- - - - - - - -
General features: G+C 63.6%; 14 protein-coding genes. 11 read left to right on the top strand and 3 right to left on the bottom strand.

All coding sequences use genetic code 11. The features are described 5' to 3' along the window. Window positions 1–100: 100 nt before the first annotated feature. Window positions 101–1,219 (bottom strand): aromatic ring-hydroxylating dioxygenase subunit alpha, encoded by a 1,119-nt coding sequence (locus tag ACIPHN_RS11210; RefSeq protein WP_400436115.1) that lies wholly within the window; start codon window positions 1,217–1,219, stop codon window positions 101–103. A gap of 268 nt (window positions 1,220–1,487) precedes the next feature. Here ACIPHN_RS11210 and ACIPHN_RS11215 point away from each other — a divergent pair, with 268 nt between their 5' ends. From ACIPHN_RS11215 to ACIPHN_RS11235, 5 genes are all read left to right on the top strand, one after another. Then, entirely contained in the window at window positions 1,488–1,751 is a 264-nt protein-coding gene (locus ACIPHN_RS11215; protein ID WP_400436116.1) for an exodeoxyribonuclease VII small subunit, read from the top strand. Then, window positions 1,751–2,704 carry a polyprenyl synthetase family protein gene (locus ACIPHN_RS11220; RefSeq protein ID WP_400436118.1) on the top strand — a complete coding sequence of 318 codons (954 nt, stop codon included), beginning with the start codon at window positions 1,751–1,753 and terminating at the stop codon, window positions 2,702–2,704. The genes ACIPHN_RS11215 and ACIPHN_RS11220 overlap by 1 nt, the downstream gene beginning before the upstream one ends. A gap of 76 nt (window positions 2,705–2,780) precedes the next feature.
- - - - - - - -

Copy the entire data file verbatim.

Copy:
General features: G+C 63.6%; 14 protein-coding genes. 11 read left to right on the top strand and 3 right to left on the bottom strand.

All coding sequences use genetic code 11. The features are described 5' to 3' along the window. Window positions 1–100: 100 nt before the first annotated feature. Window positions 101–1,219 (bottom strand): aromatic ring-hydroxylating dioxygenase subunit alpha, encoded by a 1,119-nt coding sequence (locus tag ACIPHN_RS11210; RefSeq protein WP_400436115.1) that lies wholly within the window; start codon window positions 1,217–1,219, stop codon window positions 101–103. A gap of 268 nt (window positions 1,220–1,487) precedes the next feature. Here ACIPHN_RS11210 and ACIPHN_RS11215 point away from each other — a divergent pair, with 268 nt between their 5' ends. From ACIPHN_RS11215 to ACIPHN_RS11235, 5 genes are all read left to right on the top strand, one after another. Then, entirely contained in the window at window positions 1,488–1,751 is a 264-nt protein-coding gene (locus ACIPHN_RS11215; protein ID WP_400436116.1) for an exodeoxyribonuclease VII small subunit, read from the top strand. Then, window positions 1,751–2,704 carry a polyprenyl synthetase family protein gene (locus ACIPHN_RS11220; RefSeq protein ID WP_400436118.1) on the top strand — a complete coding sequence of 318 codons (954 nt, stop codon included), beginning with the start codon at window positions 1,751–1,753 and terminating at the stop codon, window positions 2,702–2,704. The genes ACIPHN_RS11215 and ACIPHN_RS11220 overlap by 1 nt, the downstream gene beginning before the upstream one ends. A gap of 76 nt (window positions 2,705–2,780) precedes the next feature.